How to Write a Good First Draft in Five Short Years


I’ve had the idea for writing this memoir for a long damn time – it’s been germinating since 1992. 11 years later, after hearing part of my story, a professor of mine expressed interest in the material. I was just starting my career as a librarian – writing a book seemed insurmountable. But it kept tickling my brain, bugging me. I wrote down ideas and snippets and tucked them away.

Then came the job promotion, lots of hours, two beautiful babies in three years, and stress, stress, stress. It was all sweet madness. In 2011, I demoted myself and cut my hours to part-time. I had some room to breathe, I could enjoy my children, and I could finally think straight for the first time in many years. I’ve always wanted to write. Not just in journals, or for school – but to write books for people. I’ve never been confident about any of it. Crippling self doubt. Anxiety. I don’t want to flaunt myself. But – I think I’ve got a few good stories in me. I’ve spent my life surrounded by books. Now I wanted to write one. Maybe even a few.

So, I said screw it. No regrets. I know I would regret not trying to write this memoir.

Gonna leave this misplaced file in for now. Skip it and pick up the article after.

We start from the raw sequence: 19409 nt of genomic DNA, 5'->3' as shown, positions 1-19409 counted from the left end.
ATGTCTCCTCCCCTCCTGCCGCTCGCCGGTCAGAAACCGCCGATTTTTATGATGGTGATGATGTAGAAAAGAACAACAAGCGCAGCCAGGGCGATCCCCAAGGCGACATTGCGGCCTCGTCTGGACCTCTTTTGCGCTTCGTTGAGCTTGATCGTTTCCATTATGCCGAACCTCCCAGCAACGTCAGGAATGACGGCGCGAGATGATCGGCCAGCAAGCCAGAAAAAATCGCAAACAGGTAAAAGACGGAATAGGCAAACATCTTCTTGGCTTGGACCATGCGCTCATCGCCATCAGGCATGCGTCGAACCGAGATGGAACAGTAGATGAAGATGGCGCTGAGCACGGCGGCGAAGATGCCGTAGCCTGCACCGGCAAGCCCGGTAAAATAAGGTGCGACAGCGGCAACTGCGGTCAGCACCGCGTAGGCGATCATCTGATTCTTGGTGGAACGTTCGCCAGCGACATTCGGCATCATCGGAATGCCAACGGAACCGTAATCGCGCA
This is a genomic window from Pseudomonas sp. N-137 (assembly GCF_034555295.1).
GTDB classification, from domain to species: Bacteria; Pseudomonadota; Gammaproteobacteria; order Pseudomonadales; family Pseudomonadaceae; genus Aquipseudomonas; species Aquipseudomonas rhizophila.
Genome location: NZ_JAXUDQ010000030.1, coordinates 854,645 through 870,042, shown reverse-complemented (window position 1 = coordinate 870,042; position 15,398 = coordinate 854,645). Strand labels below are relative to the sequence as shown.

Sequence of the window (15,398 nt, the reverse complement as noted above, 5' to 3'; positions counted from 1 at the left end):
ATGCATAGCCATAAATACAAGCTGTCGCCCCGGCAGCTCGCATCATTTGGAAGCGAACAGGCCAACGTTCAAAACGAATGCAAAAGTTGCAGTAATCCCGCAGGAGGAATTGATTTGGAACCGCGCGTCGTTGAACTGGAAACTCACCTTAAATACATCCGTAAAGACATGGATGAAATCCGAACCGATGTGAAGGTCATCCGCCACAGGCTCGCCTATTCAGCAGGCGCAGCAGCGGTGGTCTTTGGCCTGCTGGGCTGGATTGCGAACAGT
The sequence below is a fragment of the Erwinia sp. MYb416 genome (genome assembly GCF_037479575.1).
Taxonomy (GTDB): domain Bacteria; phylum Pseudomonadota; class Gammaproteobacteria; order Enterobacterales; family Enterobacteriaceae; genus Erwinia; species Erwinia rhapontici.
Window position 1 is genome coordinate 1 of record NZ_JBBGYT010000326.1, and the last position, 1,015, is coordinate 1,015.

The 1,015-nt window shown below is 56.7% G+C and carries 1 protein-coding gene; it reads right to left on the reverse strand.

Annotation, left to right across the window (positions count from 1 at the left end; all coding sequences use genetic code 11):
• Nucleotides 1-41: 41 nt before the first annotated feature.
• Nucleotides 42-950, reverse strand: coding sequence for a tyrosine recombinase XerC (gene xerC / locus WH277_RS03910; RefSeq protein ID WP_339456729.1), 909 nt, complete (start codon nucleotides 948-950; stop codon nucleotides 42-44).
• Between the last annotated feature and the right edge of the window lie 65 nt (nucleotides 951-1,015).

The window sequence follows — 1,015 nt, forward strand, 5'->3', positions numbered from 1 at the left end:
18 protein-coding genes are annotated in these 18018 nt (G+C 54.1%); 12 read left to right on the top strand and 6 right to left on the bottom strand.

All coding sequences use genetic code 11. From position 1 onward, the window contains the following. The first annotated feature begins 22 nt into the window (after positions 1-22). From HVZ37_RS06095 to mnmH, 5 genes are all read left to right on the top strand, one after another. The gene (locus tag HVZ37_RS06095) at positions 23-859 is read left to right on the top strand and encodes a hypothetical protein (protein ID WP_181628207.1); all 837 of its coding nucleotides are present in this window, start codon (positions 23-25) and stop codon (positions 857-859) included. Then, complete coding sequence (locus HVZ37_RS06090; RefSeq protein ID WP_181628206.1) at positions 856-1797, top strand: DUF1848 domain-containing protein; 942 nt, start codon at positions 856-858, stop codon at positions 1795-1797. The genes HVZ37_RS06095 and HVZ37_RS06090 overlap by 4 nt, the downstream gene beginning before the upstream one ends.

So, in 2012, I started. I jotted down ideas, a timeline. I found articles, did research to clarify things. I opened an Evernote account and started tagging and stashing everything there. I could work on it anywhere with an internet connection.

In 2013, I contacted and reached out to a few people and ran the idea of the book past them. All were supportive and answered questions. I kept writing down bits and pieces. I flailed around trying to find a narrative, a point to the story. It is a story about transformation, but it’s cloaked in a rock n’ roll memoir. I couldn’t get past the retelling of facts to find the deeper theme – so this was a year filled with really awful writing. A lot of it was “and then…and then…” I felt like I was writing with a stutter, my brain could  not find flow between the pieces.

In 2014, I continued the same way. I started to despair a bit. That summer, I went on a family vacation to a beautiful lake house, and I finally had time to read Cheryl Strayed’s Wild. That book gutted me wide open. I understood my story in a way that hadn’t been evident before. I began to feel desperate. How am I going to write my book?  I needed help, and I HATE ASKING FOR HELP. But, In October, I searched around and found a writing coach.

A writing coach You say? Yes. Here is why: I am introverted, and I am intuitive. I am not the type of person to spend my time driving all over the city to find a writing group to share my work with. I’m not looking for validation or encouragement from a group of strangers. And, honestly, I didn’t want to reciprocate. I didn’t want to spend my brain on their work. I wanted my brain for MY work.  I just needed ONE PERSON to talk to, and I found her. She’s a writer, a fellow intuitive introvert.  All my anxiety came pouring out. I talked to her every few months. She read my work. She gave feedback, advice, permission to write in a way that didn’t make me feel guilty for not following all the traditional writing “rules.”